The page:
Jul 13, 2017

Why our kids should stay away from Lotte Choco Pie?


 You all know about my deep aversion towards packaged foods, having written so much about them in the past few years :-) 

There are a couple of junk foods that are “adhukkum mela” level (I just can’t stand the sight of them. I wish I had the magic power to vanish them from this planet). 

One of them is Lotte Choco Pie (Another one is Kinder Joy, which I’ll write about in detail later). I can see many moms nodding their heads now! ;-) Young kids love both these products, while mothers try their best to avoid them.

Come any birthday party, this Lotte Choco Pie features mandatorily in a little kid’s plate, along with a burger, nachos, sandwich, jelly and of course, the fondant-heavy birthday cake. Not only this product is so bad for our children’s health, but also for the environment. Each choco-pie is packaged in individual plastic wrappers and many parents buy them because it is easy to pack in a child’s snack box or distribute easily in a birthday party. The brand commands a premium for such irresponsible packaging. How ridiculous is that! Looking at the packaging, I had initially assumed that this is yet another imported Western junk food. But I was wrong, it is manufactured by Lotte India Corporation, based out of Chennai.

The packaging shows many happy moments - birthday party, holi, Raksha bandan etc and the tagline says “Pause to share”. Let’s go through the ingredients list and think whether we really want to share such chemical-loaded junk with our loved ones.

1. Wheat flour
Now, let’s not get our hopes too high. This is NOT made of whole wheat. When a food product says “Wheat flour”, “Refined wheat flour”, it all implies “maida”. Unless the brand explicitly states “whole wheat flour”, it is always maida.

2. Choco Covering (20%)
Sugar
Edible Vegetable Oils (partially hydrogenated)
Cocoa Solids
Milk Solids
Emulsifiers
322 - Soya Lecithin
476 - Polyglycerol esters of interesterified ricinoleic acid (it’s hard to even pronounce this thing, how the hell can our kids’ little tummies digest it?)

As you can see, many of these are similar to the ingredients in Oreo cookies. If you notice the word “partially hydrogenated”, then rest assured that there are trans-fats in the pack. The product does contain trans-fat (0.7 gm per 100 gm, as per the packaging). 
3. Sugar
Both the choco covering and the outer covering has sugar. As per the packaging, there is 33 gm of sugar in 100 gm of choco-pie. 1 pie measures 28 gm. So, each choco pie contains 9.24 gm of sugar (around 2.5 tsp of sugar). Until you sit down to calculate this, it is hard to decipher the sugar content at the supermarket, since the serving size and nutrition profile doesn’t match. Food brands seem to do this on purpose to complicate things for the consumer.

4. Liquid Glucose
Primarily used for quickly increasing blood glucose levels. Why do our kids need “liquid glucose” unless they are in some health emergency?

5. Edible Vegetable Oils
No detail mentioned on the specific vegetable oil used. 100 gm of this product contains 17 gm of fat. So, each choco-pie contains 4.76 gm of fat (around 1 tsp of oil). 

6. Corn Starch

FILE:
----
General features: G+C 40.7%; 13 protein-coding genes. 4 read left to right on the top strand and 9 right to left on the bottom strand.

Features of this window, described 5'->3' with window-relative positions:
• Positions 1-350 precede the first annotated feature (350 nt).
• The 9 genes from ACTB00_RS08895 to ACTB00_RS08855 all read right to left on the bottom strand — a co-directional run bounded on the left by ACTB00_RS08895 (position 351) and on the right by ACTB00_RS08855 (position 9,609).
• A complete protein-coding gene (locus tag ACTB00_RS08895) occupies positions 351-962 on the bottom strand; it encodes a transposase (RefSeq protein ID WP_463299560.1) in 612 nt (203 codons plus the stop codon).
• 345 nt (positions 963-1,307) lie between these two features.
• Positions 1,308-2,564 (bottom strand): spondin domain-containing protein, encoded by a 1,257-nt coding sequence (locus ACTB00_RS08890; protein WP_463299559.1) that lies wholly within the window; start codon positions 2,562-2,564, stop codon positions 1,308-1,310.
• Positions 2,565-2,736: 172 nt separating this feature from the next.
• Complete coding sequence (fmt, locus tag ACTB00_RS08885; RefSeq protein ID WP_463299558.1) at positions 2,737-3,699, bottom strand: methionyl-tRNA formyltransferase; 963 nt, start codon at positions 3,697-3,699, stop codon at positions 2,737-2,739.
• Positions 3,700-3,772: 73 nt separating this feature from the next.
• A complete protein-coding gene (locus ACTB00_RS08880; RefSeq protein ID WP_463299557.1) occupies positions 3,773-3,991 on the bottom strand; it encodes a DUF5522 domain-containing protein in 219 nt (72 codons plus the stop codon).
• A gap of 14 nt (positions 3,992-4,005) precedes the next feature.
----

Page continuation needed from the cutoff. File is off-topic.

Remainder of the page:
Corn flour, wrote about this ingredient in my earlier post on Knorr soup.

7. Sorbitol
A sugar alcohol with a sweet taste which the human body metabolizes slowly. It is an artificial sweetener and food additive. It has a laxative effect and can be taken on occasion to relieve constipation. The packaging states “polyols may have laxative effects"

8. Glycerol
Also called glycerin, It is added to foods to help thicken them, to control their moisture level or to stabilize them if they contain a mix of water and oil. A recently published paper re-evaluated glycerol as a food additive. Though I didn’t take the time to go through the full paper in detail, the point that caught my attention - "glycerol (E 422) can be produced by a variety of methods and that many of them lead to the presence or formation of contaminants, which are of toxicological concern.

9. Raising agents 
500(ii) - Sodium hydrogen carbonate (Sodium bicarb)
503(ii) - Ammonium hydrogen carbonate

Wrote about both these ingredients in my earlier post on Oreo cookies.

10. Acidity Regulator
341(i) - Calcium dihydrogen Phosphate 
EU has placed this ingredient on alert.

11. Iodized Salt
No data shared on the sodium levels in this product. I’m sure, since sugar and fat are high, salt must also be there in excess (the “Trimurti” of junk food composition)

12. Stabilizers
407 - Carrageenan (Wrote about this ingredient in my earlier post on Quaker Oats Milk)
415 - Xanthan Gum (Wrote about this ingredient in my earlier post on Knorr soup)

13. Milk Solids

14. Soya Protein


As you had noticed, most of these packaged foods have similar food additives - raising agents, stabilizers, emulsifiers etc. The ingredients list keeps getting longer and longer. 

Do we need such chemicals as “treats” in our children’s foods? Do we need to include such non-food substances during happy, joyous occasions like birthday parties? Let’s educate our kids about these harmful junk foods. Such products aren’t even worth giving in moderation.

If a child eats Kelloggs Chocos (will write about this shortly) for breakfast, carry Lotte choco-pie for morning snack and have a couple of Oreo cookies in the evening, then all the moderation strategy goes for a toss. The sugar, salt and fats all go up, way beyond the child’s daily needs. Not to forget the overdose of chemicals.

You want a birthday party menu, without such junk. How about something like this?
- Peanut or sesame chikkis
- Home made tikkis or patties with vegetables
- Fresh fruits
- Fresh fruit juices (home made)
- Cake without fondant (baked at home and not in a factory)

Sources:

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